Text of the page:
“The proclamation drew upon the legal acumen of Secretary of State Edward Livingston, who had faced the foe with Jackson eighteen years before at New Orleans. Besides exposing the impracticality of nullification, it defended the constitutionality of protective tariffs and refuted Calhoun’s theory that states retained complete sovereignty within the Union. To many contemporaries, including the dying John Randolph, it seemed Jackson had forsaken the Old Republican faith and endorsed the nationalism of Daniel Webster and John Marshall. Back in 1830, as senator from Louisiana, Livingston had endorsed a synthesis of nationalism and state rights based on a theory of divided sovereignty, shared by both state and national authority; this was the standard doctrine in the Democratic Party and would remain so for many years to come. But in December 1832, Jackson insisted that his proclamation endorse the unqualified principle of national sovereignty.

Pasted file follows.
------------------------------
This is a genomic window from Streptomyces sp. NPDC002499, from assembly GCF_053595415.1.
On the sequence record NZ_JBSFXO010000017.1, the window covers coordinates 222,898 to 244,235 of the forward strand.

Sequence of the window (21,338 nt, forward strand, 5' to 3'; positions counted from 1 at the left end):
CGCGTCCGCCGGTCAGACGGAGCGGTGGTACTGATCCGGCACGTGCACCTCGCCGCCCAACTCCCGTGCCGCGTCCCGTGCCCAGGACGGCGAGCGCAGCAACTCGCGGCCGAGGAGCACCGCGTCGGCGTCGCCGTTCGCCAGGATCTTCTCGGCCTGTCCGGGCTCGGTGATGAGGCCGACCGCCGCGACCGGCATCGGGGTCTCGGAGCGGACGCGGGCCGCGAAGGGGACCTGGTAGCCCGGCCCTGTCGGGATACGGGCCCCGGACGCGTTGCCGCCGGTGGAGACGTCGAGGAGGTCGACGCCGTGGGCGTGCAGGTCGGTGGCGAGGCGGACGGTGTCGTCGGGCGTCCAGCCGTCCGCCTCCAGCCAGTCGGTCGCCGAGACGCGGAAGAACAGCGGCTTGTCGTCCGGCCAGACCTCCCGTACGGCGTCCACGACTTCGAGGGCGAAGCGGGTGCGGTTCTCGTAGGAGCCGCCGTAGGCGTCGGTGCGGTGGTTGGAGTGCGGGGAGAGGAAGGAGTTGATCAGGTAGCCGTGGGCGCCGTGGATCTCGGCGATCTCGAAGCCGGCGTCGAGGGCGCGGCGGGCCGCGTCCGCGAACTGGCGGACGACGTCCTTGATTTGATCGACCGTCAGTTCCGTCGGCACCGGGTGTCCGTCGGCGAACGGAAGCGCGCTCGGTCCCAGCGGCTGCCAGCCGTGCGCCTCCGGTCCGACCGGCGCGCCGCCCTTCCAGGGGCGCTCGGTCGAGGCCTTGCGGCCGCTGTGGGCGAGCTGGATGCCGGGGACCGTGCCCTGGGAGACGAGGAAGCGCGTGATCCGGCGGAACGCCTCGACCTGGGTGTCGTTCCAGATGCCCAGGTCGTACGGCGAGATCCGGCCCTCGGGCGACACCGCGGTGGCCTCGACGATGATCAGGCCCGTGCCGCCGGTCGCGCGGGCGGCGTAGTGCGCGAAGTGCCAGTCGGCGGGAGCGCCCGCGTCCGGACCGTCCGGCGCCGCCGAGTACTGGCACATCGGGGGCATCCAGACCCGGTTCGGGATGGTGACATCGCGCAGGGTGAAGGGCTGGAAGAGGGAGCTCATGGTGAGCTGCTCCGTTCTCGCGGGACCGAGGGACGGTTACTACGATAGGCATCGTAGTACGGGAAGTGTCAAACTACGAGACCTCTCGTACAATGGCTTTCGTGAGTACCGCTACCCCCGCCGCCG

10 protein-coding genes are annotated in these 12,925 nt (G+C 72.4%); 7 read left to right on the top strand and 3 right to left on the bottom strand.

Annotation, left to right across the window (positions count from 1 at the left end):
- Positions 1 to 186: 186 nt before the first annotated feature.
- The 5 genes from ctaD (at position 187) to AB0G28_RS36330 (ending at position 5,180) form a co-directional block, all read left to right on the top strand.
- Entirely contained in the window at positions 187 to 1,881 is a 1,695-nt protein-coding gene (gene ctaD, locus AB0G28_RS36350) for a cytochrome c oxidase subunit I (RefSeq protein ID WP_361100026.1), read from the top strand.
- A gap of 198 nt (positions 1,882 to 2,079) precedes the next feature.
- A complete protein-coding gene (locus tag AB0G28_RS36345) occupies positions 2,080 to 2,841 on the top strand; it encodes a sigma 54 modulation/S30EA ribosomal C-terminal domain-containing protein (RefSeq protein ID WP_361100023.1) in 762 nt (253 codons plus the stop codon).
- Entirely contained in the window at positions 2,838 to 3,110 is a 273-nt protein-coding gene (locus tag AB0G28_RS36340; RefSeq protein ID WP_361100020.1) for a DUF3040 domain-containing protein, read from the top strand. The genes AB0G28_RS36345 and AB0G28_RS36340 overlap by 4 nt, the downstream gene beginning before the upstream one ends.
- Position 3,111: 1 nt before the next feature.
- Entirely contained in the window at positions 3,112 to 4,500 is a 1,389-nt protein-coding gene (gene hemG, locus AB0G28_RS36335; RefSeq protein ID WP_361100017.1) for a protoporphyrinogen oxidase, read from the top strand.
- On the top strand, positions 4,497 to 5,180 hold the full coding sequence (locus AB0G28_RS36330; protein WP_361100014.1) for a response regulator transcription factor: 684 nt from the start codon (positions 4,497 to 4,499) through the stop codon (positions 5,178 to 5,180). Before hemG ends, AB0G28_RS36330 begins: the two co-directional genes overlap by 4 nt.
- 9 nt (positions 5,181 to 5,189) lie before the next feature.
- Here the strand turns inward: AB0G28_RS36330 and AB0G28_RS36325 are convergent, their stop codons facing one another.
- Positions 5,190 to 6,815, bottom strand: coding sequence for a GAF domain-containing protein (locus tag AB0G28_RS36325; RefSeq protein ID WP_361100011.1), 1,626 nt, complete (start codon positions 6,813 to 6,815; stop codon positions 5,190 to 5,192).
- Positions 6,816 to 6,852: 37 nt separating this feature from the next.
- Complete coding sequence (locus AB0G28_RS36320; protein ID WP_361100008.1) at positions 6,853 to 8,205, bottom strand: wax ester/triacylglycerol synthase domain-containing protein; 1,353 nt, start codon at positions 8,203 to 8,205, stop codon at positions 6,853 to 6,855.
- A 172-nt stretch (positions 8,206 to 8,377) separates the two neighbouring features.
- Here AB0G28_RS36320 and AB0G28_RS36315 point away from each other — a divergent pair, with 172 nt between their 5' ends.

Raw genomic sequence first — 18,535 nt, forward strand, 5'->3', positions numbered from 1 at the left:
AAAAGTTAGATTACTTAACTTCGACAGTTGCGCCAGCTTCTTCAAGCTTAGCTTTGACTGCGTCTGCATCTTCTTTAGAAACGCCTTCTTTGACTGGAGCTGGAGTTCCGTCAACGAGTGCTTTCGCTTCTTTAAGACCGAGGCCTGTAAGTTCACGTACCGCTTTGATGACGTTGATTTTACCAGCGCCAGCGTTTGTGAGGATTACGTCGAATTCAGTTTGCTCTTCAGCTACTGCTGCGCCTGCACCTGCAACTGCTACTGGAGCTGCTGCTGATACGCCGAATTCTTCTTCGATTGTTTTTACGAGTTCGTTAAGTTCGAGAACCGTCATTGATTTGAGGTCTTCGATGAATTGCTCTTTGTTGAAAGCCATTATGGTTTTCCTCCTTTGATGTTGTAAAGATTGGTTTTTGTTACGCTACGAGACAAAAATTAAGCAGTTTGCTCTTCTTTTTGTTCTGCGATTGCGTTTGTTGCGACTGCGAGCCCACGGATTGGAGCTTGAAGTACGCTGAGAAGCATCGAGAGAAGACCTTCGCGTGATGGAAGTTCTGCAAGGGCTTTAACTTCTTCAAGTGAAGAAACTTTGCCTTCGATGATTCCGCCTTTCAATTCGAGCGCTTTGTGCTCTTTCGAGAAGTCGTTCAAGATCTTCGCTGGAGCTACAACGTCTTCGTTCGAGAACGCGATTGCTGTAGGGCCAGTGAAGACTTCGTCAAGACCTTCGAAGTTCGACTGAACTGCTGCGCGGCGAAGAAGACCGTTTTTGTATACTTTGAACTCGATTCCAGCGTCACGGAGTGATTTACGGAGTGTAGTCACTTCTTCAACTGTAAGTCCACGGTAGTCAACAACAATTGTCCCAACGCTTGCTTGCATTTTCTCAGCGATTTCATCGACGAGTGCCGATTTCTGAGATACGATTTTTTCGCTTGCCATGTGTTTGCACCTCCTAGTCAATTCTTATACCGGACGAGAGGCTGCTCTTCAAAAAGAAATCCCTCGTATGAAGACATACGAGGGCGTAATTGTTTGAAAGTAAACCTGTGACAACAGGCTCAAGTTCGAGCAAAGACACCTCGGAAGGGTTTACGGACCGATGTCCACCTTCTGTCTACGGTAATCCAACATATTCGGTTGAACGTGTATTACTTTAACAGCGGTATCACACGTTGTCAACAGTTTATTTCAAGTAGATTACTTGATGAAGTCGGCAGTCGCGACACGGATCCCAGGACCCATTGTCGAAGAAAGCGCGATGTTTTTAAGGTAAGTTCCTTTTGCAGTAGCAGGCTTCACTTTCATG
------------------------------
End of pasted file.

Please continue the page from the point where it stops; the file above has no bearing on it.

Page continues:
“In the face of South Carolina’s challenge, Jackson responded with both toughness and responsibility. The commander in chief reinforced the garrisons of Fort Moultrie and Castle Pinckney in Charleston harbor and dispatched two armed revenue cutters to the scene. People both within and without South Carolina started to fear civil war. Eight thousand armed South Carolina Unionists enrolled, ready to answer a presidential call to oppose the state militia. The president ordered General Winfield Scott to prepare for military operations, but like Lincoln a generation later he cautioned that if violence broke out, the federal forces must not be the aggressors. To deter the nullifiers from attacking the Unionists in their midst, Jackson warned a South Carolina congressman that ‘if one drop of blood be shed there in defiance of the laws of the United States, I will hang the first man of them I can get my hands on to the first tree I can find.’ When Robert Hayne ventured, ‘I don’t believe he would really hang anybody, do you?’ Thomas Hart Benton replied, ‘Few people have believed he would hang Arbuthnot and shoot Ambrister . . . I tell you, Hayne, when Jackson begins to talk about hanging, they can begin to look out for ropes!’ In January 1833, the president asked Congress for power to deal with the emergency, notably by shifting the collection point for customs duties to offshore federal ships and forts, beyond the range of the nullifiers’ control. Angry Carolinians dubbed it ‘the Force Bill,’ thought the measure actually rendered an armed clash between state and federal authorities less likely. At the same time Representative Gulian C. Verplanck of New York, a Democratic free-trader, introduced a drastic tariff reduction backed by the administration, which would immediately cut duties in half. Jackson wanted to make sure of the loyalty of the rest of the cotton South, and on the tariff issue he was willing to compromise.